The Aristocrats
Tres Caballeros
(CD + DVD-V)
(Boing!)

Let's start from the end for once, agreed? Well, I'm reasonably certain that Tres Caballeros - the third studio album by "elastic rock" trio The Aristocrats - is a truly great album. The kind of album that in the distant past I would have filed under "required listening" - which in my book also implies "required purchase", of course - calling my friends all over town, telling them all about it over the phone. "Why all the fuss?", I hear you say. Well, great quality going hand-in-hand with a high degree of "user-friendliness" when it comes to the act of listening; the kind of album that one likes immediately but is also a "grower", if you know what I mean; the kind of album that in some distant, more naive, times, would have been nominated in the prestigious "Rock Album of the Year" category - and won.

I have to add that though I immediately liked this album, I also worked really hard to arrive at my conclusion, for reasons that will become clear in a very short while.

Let's not forget that it appears I was the only one - I searched far and wide, but could not find a single negative review - who panned the group's second album, Culture Clash (2013), which I regarded as a big letdown. Two years earlier, the group's first album, The Aristocrats, had been for me a fantastic surprise, presenting a trio of musicians - already quite well-known, and universally regarded as being great players - working together in order to create a group identity that could successfully combine quality and accessibility. In a way, The Aristocrats appeared to me as an experiment about the maximum amount of quality that is possible for a group that also intends to be a viable commercial entity in today's panorama.

Acting as what could be classified as a "minority report", my review of the group's second album found these weak spots: a "caffeinated" mood that obscured nuances; a "congested", fatiguing, sound that showcased bass and "roaring" drums almost at the expense of the best, and more versatile, "melodic weapon" of the trio; a display of fireworks that stretched the compositions way beyond their plausible length.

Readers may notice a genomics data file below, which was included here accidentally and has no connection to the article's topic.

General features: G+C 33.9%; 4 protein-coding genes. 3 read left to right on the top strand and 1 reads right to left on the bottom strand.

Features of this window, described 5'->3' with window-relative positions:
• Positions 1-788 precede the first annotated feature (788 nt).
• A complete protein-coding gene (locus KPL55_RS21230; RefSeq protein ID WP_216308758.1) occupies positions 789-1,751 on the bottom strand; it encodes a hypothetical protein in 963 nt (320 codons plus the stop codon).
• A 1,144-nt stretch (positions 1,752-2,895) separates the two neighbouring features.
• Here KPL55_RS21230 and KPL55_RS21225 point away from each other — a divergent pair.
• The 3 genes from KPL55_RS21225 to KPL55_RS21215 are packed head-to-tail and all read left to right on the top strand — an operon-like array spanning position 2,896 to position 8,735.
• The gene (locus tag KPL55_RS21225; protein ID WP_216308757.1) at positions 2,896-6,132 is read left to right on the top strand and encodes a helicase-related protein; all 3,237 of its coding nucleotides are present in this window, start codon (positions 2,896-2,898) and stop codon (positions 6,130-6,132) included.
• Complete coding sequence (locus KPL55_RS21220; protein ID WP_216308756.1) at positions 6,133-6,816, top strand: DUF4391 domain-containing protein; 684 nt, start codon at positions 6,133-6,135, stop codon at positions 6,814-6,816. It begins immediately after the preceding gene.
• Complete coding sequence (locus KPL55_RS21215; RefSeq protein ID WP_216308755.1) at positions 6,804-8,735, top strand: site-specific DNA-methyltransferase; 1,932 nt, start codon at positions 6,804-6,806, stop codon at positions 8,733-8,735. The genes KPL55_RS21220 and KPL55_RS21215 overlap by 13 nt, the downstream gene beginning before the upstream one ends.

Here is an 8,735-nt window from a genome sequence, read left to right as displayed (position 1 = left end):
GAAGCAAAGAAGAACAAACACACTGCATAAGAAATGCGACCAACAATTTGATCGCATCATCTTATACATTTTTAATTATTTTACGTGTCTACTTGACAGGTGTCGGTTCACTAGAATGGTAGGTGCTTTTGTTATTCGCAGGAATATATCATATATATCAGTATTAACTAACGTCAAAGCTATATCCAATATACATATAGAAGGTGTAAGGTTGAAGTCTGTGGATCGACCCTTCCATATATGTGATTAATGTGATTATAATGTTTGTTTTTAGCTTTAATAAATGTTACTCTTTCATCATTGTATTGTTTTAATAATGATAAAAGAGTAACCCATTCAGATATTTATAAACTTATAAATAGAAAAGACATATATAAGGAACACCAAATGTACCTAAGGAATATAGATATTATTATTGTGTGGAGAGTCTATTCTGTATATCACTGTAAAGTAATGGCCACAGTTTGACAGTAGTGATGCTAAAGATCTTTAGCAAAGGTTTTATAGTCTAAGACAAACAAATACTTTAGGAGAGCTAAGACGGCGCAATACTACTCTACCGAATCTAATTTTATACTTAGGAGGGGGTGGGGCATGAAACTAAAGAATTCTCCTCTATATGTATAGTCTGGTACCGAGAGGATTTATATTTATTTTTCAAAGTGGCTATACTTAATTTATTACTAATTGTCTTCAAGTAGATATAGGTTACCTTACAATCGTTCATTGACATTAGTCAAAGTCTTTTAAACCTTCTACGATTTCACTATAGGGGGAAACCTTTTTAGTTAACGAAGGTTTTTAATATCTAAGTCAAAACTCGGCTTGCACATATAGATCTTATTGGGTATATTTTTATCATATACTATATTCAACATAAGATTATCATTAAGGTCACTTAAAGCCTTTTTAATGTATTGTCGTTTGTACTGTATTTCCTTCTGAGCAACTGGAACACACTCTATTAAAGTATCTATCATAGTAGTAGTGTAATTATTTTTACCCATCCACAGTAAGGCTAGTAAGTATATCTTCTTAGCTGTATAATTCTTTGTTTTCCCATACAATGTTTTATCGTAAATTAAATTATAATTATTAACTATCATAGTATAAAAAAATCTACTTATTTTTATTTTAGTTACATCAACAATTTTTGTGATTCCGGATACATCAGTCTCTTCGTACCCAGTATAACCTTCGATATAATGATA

In a way, this is far too easy to understand. Those days when groups like The Mahavishnu Orchestra and Weather Report - not to mention Frank Zappa - filled stadiums being long gone, today's "difficult music" is played in front of "highly selected audiences", among which "those who play an instrument" are a significant, and quite vocal, portion. But also a type of audience that has its peculiar set of priorities and limitations, one of which is a strong appreciation for all things "technical"; unfortunately, the appreciation of "gymnastics" can also work as the kiss of death for a group, given the fact that having "mechanical skills" as the focal point of one's music is a big obstacle when it comes to increasing the number of one's listeners.

I'm sorry for this lengthy preamble, which I regard as necessary. I'll only add that my fear that Tres Caballeros could stink was so great that a whole month passed before I decided to click on the "buy" button. Then, the CD remained unopened for another month.

Today I can say that Tres Caballeros is really the "second album" I was waiting for two years ago, with a widening and a clarifying of the group's horizons that can only signify an enormous artistic growth. I could mention a recorded sound of a very high quality, a mixing work that suits the compositions to perfection, and the group's decision to "test" the new pieces in public before entering the recording studio, but what really counts here is the intention behind the result.

The album features mutable, varied music that's not afraid to take risks. This time it's Beller, not Minnemann, who writes the "funny, light" songs (though it's Beller who wrote the dramatic "magnum opus" which ends the album). Minnemann proves to be a more versatile composer than I expected him to be. The quality of Govan's writing is not a surprise, Govan being a versatile and profound writer, his pieces always being quite legible at the same time; but it's surprising, in a way, that it's one of his pieces that jumps out as the album's most accessible moment.

The version of the album I own - the one I advice readers to check out - is the "Deluxe Edition" featuring a CD and a DVD-V. I'll talk about the CD (which features about an hour of music) in a moment or two. The DVD-V features interviews with all band members talking about the album for about thirty minutes (there are also a few excerpts from the recording sessions and the "open rehearsals"); another interview with the group of about half the length; alternate versions of some tracks; some excerpts; and three demos, so listeners will be able to compare the initial idea and the final result. The "open rehearsals" were held at the Alvas Showroom, a place that's already familiar to those who have watched the concert video Boing, We'll Do It Live!

Produced by the group, the album was recorded at legendary Sunset Sound studios. Recorded by Erich Gobel and Geoff Neal. Mixed by Erich Gobel. Mastering - which is quite good, even more so when one takes into consideration today's "horrors in mastering" - by Dan Shike.